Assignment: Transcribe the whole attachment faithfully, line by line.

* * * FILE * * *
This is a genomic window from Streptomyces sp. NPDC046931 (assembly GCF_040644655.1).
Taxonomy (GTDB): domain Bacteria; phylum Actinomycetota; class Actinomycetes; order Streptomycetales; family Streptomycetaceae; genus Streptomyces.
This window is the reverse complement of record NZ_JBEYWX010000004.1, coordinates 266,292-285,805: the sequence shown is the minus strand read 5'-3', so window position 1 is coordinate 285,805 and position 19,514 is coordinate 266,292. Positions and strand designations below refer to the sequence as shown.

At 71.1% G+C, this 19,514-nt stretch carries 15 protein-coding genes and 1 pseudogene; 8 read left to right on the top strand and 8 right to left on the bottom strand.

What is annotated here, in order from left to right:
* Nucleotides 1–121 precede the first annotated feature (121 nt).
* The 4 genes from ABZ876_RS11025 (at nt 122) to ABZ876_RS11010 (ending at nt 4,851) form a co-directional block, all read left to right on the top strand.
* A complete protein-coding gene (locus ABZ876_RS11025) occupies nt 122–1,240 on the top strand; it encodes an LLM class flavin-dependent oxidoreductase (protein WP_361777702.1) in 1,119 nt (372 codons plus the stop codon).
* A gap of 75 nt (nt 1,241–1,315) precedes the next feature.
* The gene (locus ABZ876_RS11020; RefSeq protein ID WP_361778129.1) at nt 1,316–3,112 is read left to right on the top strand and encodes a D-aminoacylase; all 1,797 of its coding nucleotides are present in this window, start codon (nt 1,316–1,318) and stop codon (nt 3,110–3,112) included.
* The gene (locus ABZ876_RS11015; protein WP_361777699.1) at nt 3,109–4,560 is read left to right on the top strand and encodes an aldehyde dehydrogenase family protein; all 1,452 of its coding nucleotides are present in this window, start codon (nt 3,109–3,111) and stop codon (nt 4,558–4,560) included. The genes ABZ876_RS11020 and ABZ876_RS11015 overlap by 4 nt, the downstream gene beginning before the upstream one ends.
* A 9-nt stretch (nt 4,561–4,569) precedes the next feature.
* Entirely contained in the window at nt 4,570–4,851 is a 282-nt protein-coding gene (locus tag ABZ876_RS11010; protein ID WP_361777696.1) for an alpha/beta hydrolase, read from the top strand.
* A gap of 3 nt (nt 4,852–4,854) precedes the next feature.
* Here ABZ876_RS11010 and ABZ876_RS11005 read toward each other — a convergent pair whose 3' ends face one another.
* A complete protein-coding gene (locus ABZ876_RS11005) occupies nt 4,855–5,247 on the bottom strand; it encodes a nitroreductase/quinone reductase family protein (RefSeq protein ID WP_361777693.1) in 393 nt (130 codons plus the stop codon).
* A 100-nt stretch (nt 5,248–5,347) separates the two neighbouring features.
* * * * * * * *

This is a genomic window from Streptomyces sp. NPDC046931 (assembly GCF_040644655.1).
Taxonomy (GTDB): domain Bacteria; phylum Actinomycetota; class Actinomycetes; order Streptomycetales; family Streptomycetaceae; genus Streptomyces.
This window is the reverse complement of record NZ_JBEYWX010000004.1, coordinates 266,292-285,805: the sequence shown is the minus strand read 5'-3', so window position 1 is coordinate 285,805 and position 19,514 is coordinate 266,292. Positions and strand designations below refer to the sequence as shown.

At 71.1% G+C, this 19,514-nt stretch carries 15 protein-coding genes and 1 pseudogene; 8 read left to right on the top strand and 8 right to left on the bottom strand.

What is annotated here, in order from left to right:
* Nucleotides 1–121 precede the first annotated feature (121 nt).
* The 4 genes from ABZ876_RS11025 (at nt 122) to ABZ876_RS11010 (ending at nt 4,851) form a co-directional block, all read left to right on the top strand.
* A complete protein-coding gene (locus ABZ876_RS11025) occupies nt 122–1,240 on the top strand; it encodes an LLM class flavin-dependent oxidoreductase (protein WP_361777702.1) in 1,119 nt (372 codons plus the stop codon).
* A gap of 75 nt (nt 1,241–1,315) precedes the next feature.
* The gene (locus ABZ876_RS11020; RefSeq protein ID WP_361778129.1) at nt 1,316–3,112 is read left to right on the top strand and encodes a D-aminoacylase; all 1,797 of its coding nucleotides are present in this window, start codon (nt 1,316–1,318) and stop codon (nt 3,110–3,112) included.
* The gene (locus ABZ876_RS11015; protein WP_361777699.1) at nt 3,109–4,560 is read left to right on the top strand and encodes an aldehyde dehydrogenase family protein; all 1,452 of its coding nucleotides are present in this window, start codon (nt 3,109–3,111) and stop codon (nt 4,558–4,560) included. The genes ABZ876_RS11020 and ABZ876_RS11015 overlap by 4 nt, the downstream gene beginning before the upstream one ends.
* A 9-nt stretch (nt 4,561–4,569) precedes the next feature.
* Entirely contained in the window at nt 4,570–4,851 is a 282-nt protein-coding gene (locus tag ABZ876_RS11010; protein ID WP_361777696.1) for an alpha/beta hydrolase, read from the top strand.
* A gap of 3 nt (nt 4,852–4,854) precedes the next feature.
* Here ABZ876_RS11010 and ABZ876_RS11005 read toward each other — a convergent pair whose 3' ends face one another.
* A complete protein-coding gene (locus ABZ876_RS11005) occupies nt 4,855–5,247 on the bottom strand; it encodes a nitroreductase/quinone reductase family protein (RefSeq protein ID WP_361777693.1) in 393 nt (130 codons plus the stop codon).
* A 100-nt stretch (nt 5,248–5,347) separates the two neighbouring features.